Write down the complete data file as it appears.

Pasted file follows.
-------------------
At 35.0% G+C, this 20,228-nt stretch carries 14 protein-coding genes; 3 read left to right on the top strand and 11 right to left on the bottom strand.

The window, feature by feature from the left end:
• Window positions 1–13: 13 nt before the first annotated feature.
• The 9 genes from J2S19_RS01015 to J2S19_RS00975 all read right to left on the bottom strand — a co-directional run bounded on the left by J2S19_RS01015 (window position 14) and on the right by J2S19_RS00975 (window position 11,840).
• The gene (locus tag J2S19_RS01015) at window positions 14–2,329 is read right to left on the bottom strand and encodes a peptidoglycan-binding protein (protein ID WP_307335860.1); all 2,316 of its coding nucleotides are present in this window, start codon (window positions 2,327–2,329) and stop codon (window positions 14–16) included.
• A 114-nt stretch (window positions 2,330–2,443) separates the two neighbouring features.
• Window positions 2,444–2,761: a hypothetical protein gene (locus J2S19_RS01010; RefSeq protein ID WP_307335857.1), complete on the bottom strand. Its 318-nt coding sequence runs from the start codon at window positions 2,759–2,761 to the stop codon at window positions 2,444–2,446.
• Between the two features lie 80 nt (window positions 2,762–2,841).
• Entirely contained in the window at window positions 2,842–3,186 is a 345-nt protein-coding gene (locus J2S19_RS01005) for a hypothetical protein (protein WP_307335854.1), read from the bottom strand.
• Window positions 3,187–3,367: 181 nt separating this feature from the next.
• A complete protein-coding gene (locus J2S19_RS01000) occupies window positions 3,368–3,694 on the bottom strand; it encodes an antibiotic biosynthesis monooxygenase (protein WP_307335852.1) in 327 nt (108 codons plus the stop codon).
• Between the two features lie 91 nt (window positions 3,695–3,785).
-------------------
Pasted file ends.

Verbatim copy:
At 35.0% G+C, this 20,228-nt stretch carries 14 protein-coding genes; 3 read left to right on the top strand and 11 right to left on the bottom strand.

The window, feature by feature from the left end:
• Window positions 1–13: 13 nt before the first annotated feature.
• The 9 genes from J2S19_RS01015 to J2S19_RS00975 all read right to left on the bottom strand — a co-directional run bounded on the left by J2S19_RS01015 (window position 14) and on the right by J2S19_RS00975 (window position 11,840).
• The gene (locus tag J2S19_RS01015) at window positions 14–2,329 is read right to left on the bottom strand and encodes a peptidoglycan-binding protein (protein ID WP_307335860.1); all 2,316 of its coding nucleotides are present in this window, start codon (window positions 2,327–2,329) and stop codon (window positions 14–16) included.
• A 114-nt stretch (window positions 2,330–2,443) separates the two neighbouring features.
• Window positions 2,444–2,761: a hypothetical protein gene (locus J2S19_RS01010; RefSeq protein ID WP_307335857.1), complete on the bottom strand. Its 318-nt coding sequence runs from the start codon at window positions 2,759–2,761 to the stop codon at window positions 2,444–2,446.
• Between the two features lie 80 nt (window positions 2,762–2,841).
• Entirely contained in the window at window positions 2,842–3,186 is a 345-nt protein-coding gene (locus J2S19_RS01005) for a hypothetical protein (protein WP_307335854.1), read from the bottom strand.
• Window positions 3,187–3,367: 181 nt separating this feature from the next.
• A complete protein-coding gene (locus J2S19_RS01000) occupies window positions 3,368–3,694 on the bottom strand; it encodes an antibiotic biosynthesis monooxygenase (protein WP_307335852.1) in 327 nt (108 codons plus the stop codon).
• Between the two features lie 91 nt (window positions 3,695–3,785).